Nashville Predators

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Nashville Predators
2017–18 Nashville Predators season
Nashville Predators Logo (2011).svg
Conference Western
Division Central
Founded 1998
History Nashville Predators
1998–present
Home arena Bridgestone Arena
City Nashville, Tennessee
WCC-Uniform-NSH.png
Colors

Gold, Navy, White[1]

              
Media FS Predators
The Game (102.5 FM)
Owner(s) Predators Holdings LLC
General manager David Poile
Head coach Peter Laviolette[2]
Captain Vacant
Minor league affiliates Milwaukee Admirals (AHL)
Norfolk Admirals (ECHL)
Stanley Cups 0
Conference championships 1 (2016–17)
Presidents' Trophy 0
Division championships 0
Official website nhl.com/predators

The Nashville Predators are a professional ice hockey team based in Nashville, Tennessee, they are members of the Central Division of the Western Conference of the National Hockey League (NHL). The Predators joined the NHL as an expansion team in the 1998–99 season, and play their home games at Bridgestone Arena.

Franchise history[edit]

First attempt to bring NHL hockey to Nashville[edit]

In late 1995, rumors began to circulate that the New Jersey Devils would be relocating to the planned Nashville Arena.[3] Nashville offered a $20 million relocation bonus to any team that would relocate, and the Devils attempted to terminate their lease with the NJSEA before ultimately restructuring it to stay in New Jersey.[4][5]

1997–98: NHL expansion and Predators' inaugural season[edit]

After the attempt to get the Devils, NHL Commissioner Gary Bettman stated that Nashville would probably be considered in upcoming expansion,[6] the arena was opened in 1996, and after an attempt to bring the National Basketball Association's Sacramento Kings did not go through, the city instead went after a hockey team.[7]

In January 1997, a group led by Wisconsin businessman Craig Leipold made a formal presentation before the NHL requesting an expansion franchise.[8] When Bettman and league officials visited Nashville to tour the arena, thousands gathered on the arena plaza to greet them; in June, the league granted conditional franchises to Nashville, Columbus, Ohio, Atlanta, and Minneapolis – Saint Paul. The Nashville team would be scheduled to begin play in 1998 if they met the NHL requirement of selling 12,000 season tickets before March 31, 1998.[9] Of the four cities, Nashville was the only one with a completed arena and therefore began play first. A month later, Leipold named former Washington Capitals general manager David Poile as the franchise's first general manager.[10] Portland Pirates' head coach Barry Trotz was named the franchise's first head coach on August 6.[11]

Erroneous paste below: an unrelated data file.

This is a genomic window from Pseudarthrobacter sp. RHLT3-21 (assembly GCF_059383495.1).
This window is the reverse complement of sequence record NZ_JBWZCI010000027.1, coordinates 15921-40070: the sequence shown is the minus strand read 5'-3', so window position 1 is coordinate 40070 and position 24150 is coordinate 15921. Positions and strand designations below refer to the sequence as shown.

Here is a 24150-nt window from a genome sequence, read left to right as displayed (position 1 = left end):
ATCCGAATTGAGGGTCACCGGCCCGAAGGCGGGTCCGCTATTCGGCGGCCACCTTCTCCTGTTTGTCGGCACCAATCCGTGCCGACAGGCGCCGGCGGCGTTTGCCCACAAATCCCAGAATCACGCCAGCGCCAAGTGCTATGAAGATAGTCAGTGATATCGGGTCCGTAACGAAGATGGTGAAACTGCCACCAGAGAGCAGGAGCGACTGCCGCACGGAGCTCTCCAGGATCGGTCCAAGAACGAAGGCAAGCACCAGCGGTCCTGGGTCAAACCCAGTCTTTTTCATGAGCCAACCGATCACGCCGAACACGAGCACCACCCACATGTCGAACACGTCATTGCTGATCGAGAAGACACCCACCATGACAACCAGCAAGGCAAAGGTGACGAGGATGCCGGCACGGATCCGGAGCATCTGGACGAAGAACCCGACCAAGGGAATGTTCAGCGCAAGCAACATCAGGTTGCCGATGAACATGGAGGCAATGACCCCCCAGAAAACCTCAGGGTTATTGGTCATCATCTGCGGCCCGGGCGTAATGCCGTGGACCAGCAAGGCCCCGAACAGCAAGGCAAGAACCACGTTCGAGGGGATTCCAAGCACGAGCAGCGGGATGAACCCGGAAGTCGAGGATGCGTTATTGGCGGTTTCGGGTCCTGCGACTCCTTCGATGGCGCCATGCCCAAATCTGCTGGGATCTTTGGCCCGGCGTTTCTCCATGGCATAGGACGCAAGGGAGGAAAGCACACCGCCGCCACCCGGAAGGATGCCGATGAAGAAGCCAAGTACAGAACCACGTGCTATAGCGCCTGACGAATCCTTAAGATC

On September 25, 1997, Leipold and team president Jack Diller held a press conference where they unveiled the franchise's new logo, a saber-toothed cat (Smilodon floridanus).[11] The logo was a reference to a partial Smilodon skeleton found beneath downtown Nashville in 1971 during construction of the First American National Bank building, now the UBS Tower.[12][13]

Once the logo was unveiled, the franchise held a vote among fans to choose a name. Three candidates were culled from 75: "Ice Tigers," "Fury" and "Attack." Leipold added his own submission to the vote, "Predators." On November 13, Leipold revealed at a press conference that his submission had won out and that the new franchise would be known as the "Nashville Predators."[11]

When awarded a franchise, the city of Nashville paid 31.50% of the $80 million fee to join the league. The city has engaged an affiliate of the team to operate the arena, and that agreement protects the city against annual arena operating losses over approximately $3.8 million.[14] The $15 million payroll of the team was the lowest of the NHL.[7]

The Predators first took the ice on October 10, 1998, where they lost 1–0 at home to the Florida Panthers, it was the only sold out game of the Predators' first five bouts in Nashville.[7] Three nights later, on October 13, they defeated the Carolina Hurricanes 3–2 for their first win. Forward Andrew Brunette scored the first goal.

Summary of seasons[edit]

1998–99 season

The Predators, in their first year of existence, finished second-to-last in the Western Conference with a 28–47–7 record.

1999–2000 season

The Predators finished with a similar record to the previous season (28–40–7–7) and finished last in the West behind the Calgary Flames, during a game versus the New York Islanders on February 20, 2000, the Predators scored four goals in 3 minutes and 38 seconds.

2000–01 season

The Predators opened with two games in Japan against the Pittsburgh Penguins, each team won a game in front of the largest crowds ever to see a hockey game in Japan. Backed by the goaltending duo of Mike Dunham and Tomas Vokoun, Nashville finished the season in tenth place in the West, 10 points out of a playoff spot with a 34–36–9–3 record, for 80 total points.

2001–02 season

A highlight of the season for the Predators was recording their 100th victory as a franchise on December 6, 2001, with that win, Nashville became the second-fastest expansion team of the 1990s to reach the 100-win plateau. The team finished with a 28–41–13–0 record – good for 69 points and a 15th spot in the West.

2002–03 season